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If you guessed cookies, you’re wrong. Wordle saves your stats onto your browser’s local storage. Wordle does not use cookies to save your stats. However, you may be wondering, what are cookies and how are they different from your local storage?

Before I explain the difference between the two, you need to generally understand what happens when you visit a website. Essentially, two tasks occur: first, you’re sending a request to the website’s server asking for the website’s data to be sent to you. Second, the server sends you that data. Your browser then reads the data, and voilà, the website appears on your screen.

What is local storage?

Local storage allows websites to save data onto your computer. Importantly, this data does not leave the user’s computer. Data stored on the local storage has no expiration date and remains present on the computer until deleted. The local storage can also store much more information than a cookie (default is around 5MB compared to a cookies’ 4KB).

In the case of Wordle, when the New York Times’ server sends the website data containing Wordle to your computer, that data (now running off your computer) accesses the local storage to see if that user has played before. If the user has, then Wordle will load the user’s stats. If not, then Wordle will create a save game on the user’s computer. After the user plays a game, Wordle will update that save game. As noted above, no data leaves the user’s computer.

Please note that businesses may jump to the conclusion that because data stored on the user’s local storage never leaves the user’s computer, it is a safer way to store sensitive personal data. This is incorrect. Don’t save personal data here as there are many security vulnerabilities associated with using local storage, such as cross-site scripting attacks. Wordle is different as the data it stores is not sensitive.

What about cookies?

When a user receives the website’s data, the server may also send the user a small file to be saved on the user’s computer. This small file is a cookie. Then, whenever the user sends a request back to that same website’s server, the user’s computer may also send that cookie. To put it simply, cookies are used when the server needs something from the user.

First, cookies are classified by duration: Session cookies and Persistent cookies. Session cookies last as long as the user’s browser remains open. Persistent cookies last as long as they are programed to last.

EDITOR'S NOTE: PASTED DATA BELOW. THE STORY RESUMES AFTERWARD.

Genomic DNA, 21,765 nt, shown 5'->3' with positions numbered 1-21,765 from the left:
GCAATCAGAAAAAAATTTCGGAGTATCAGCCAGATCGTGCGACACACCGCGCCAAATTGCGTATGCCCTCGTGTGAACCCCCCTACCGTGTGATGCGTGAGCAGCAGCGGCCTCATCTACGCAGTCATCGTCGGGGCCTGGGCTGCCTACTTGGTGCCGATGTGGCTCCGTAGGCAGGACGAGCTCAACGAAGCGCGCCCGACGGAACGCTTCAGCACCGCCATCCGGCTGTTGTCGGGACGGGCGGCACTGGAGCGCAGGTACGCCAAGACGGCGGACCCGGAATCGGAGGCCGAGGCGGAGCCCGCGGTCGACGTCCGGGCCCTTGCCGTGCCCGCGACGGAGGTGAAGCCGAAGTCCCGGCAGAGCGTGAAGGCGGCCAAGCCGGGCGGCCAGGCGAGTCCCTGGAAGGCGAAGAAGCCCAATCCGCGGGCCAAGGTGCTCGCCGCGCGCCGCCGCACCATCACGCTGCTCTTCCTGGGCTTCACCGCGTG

For example, let’s say you’re a business owner and you want to know how many unique visitors you get on your website. You would use a persistent cookie that lasts for a period of time (say one year). Whenever someone new visits your website, your server would send them a cookie, and whenever they access your website in the future, their computer would tell your server that they have visited the website before.

Second, there are different types of cookies:

Essential (or strictly necessary) cookies

These cookies are essential for you to use a website’s features. For example, being able to be logged into a site to visit certain secure areas or using a website’s shopping cart feature.

Performance cookies

These cookies collect information about how visitors use a website. For example, the information these cookies usually collect relates to which pages visitors go to most often and whether they get error messages from web pages. These cookies don’t collect information that identifies a visitor. All information these cookies collect is aggregated and therefore anonymous. It is only used to improve how the website works.

Functionality cookies

These cookies allow the website to remember your preferences (such as your name, language, or the region you’re in). The purpose of these cookies is to provide enhanced, more personal features.

Targeting or advertising cookies

These cookies collect information about your browsing habits to make advertising relevant to you and your interests. They are also used to limit the number of times you see an advertisement as well as help measure the effectiveness of the advertising campaign. They are usually placed by advertising networks with the website operator’s permission.

In summary, cookies are sent to the user’s computer and are read by the website’s server. In contrast, data saved on a user’s local storage is never sent to the server.

Businesses: Do I need a cookie policy?

It depends on how you’re employing cookies and whether you’re using a visitor’s local storage. I would recommend asking your lawyer. In some circumstances, the law will require you to have a cookie notice / policy. Regardless, the rule of thumb is notice and consent (the notice should also be in plain English). For more information about using plain English in a website’s terms of use, privacy notice, and cookie notice, check out my blog, TL;DR – Who reads the Terms of Use? If you’re saving files onto a user’s computer, you should consider having a cookie notice.

Do you need help figuring out whether you need a cookie notice? Do you need help drafting your cookie notice? If so, Siskinds’ Business Law Group, can help. You can also reach out to me, Savvas Daginis—a Canadian and American Business and Privacy Lawyer—at [email protected] if you have any questions.

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